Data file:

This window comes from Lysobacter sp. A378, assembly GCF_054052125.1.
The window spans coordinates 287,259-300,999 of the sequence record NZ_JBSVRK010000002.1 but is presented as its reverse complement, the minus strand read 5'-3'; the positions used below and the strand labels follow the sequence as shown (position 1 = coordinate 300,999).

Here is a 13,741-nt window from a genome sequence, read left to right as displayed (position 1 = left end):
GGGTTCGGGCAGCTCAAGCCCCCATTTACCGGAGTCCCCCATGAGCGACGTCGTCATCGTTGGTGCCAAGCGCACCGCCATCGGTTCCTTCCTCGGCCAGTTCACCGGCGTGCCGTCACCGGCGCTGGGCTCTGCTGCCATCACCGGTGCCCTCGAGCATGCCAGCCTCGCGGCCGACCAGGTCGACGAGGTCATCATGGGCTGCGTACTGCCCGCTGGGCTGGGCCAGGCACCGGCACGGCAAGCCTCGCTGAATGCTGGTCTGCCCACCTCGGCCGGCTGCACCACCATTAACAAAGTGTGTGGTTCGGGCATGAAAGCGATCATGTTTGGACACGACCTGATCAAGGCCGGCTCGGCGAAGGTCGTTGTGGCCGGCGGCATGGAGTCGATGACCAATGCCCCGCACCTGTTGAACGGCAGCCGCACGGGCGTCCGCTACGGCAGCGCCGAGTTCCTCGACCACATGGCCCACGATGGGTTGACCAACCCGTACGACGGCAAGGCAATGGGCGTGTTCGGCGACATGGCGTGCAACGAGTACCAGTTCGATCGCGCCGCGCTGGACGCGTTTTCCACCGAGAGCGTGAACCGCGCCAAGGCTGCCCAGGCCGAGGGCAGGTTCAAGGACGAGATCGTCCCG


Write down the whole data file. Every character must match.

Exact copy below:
This window comes from Lysobacter sp. A378, assembly GCF_054052125.1.
The window spans coordinates 287,259-300,999 of the sequence record NZ_JBSVRK010000002.1 but is presented as its reverse complement, the minus strand read 5'-3'; the positions used below and the strand labels follow the sequence as shown (position 1 = coordinate 300,999).

Here is a 13,741-nt window from a genome sequence, read left to right as displayed (position 1 = left end):
GGGTTCGGGCAGCTCAAGCCCCCATTTACCGGAGTCCCCCATGAGCGACGTCGTCATCGTTGGTGCCAAGCGCACCGCCATCGGTTCCTTCCTCGGCCAGTTCACCGGCGTGCCGTCACCGGCGCTGGGCTCTGCTGCCATCACCGGTGCCCTCGAGCATGCCAGCCTCGCGGCCGACCAGGTCGACGAGGTCATCATGGGCTGCGTACTGCCCGCTGGGCTGGGCCAGGCACCGGCACGGCAAGCCTCGCTGAATGCTGGTCTGCCCACCTCGGCCGGCTGCACCACCATTAACAAAGTGTGTGGTTCGGGCATGAAAGCGATCATGTTTGGACACGACCTGATCAAGGCCGGCTCGGCGAAGGTCGTTGTGGCCGGCGGCATGGAGTCGATGACCAATGCCCCGCACCTGTTGAACGGCAGCCGCACGGGCGTCCGCTACGGCAGCGCCGAGTTCCTCGACCACATGGCCCACGATGGGTTGACCAACCCGTACGACGGCAAGGCAATGGGCGTGTTCGGCGACATGGCGTGCAACGAGTACCAGTTCGATCGCGCCGCGCTGGACGCGTTTTCCACCGAGAGCGTGAACCGCGCCAAGGCTGCCCAGGCCGAGGGCAGGTTCAAGGACGAGATCGTCCCG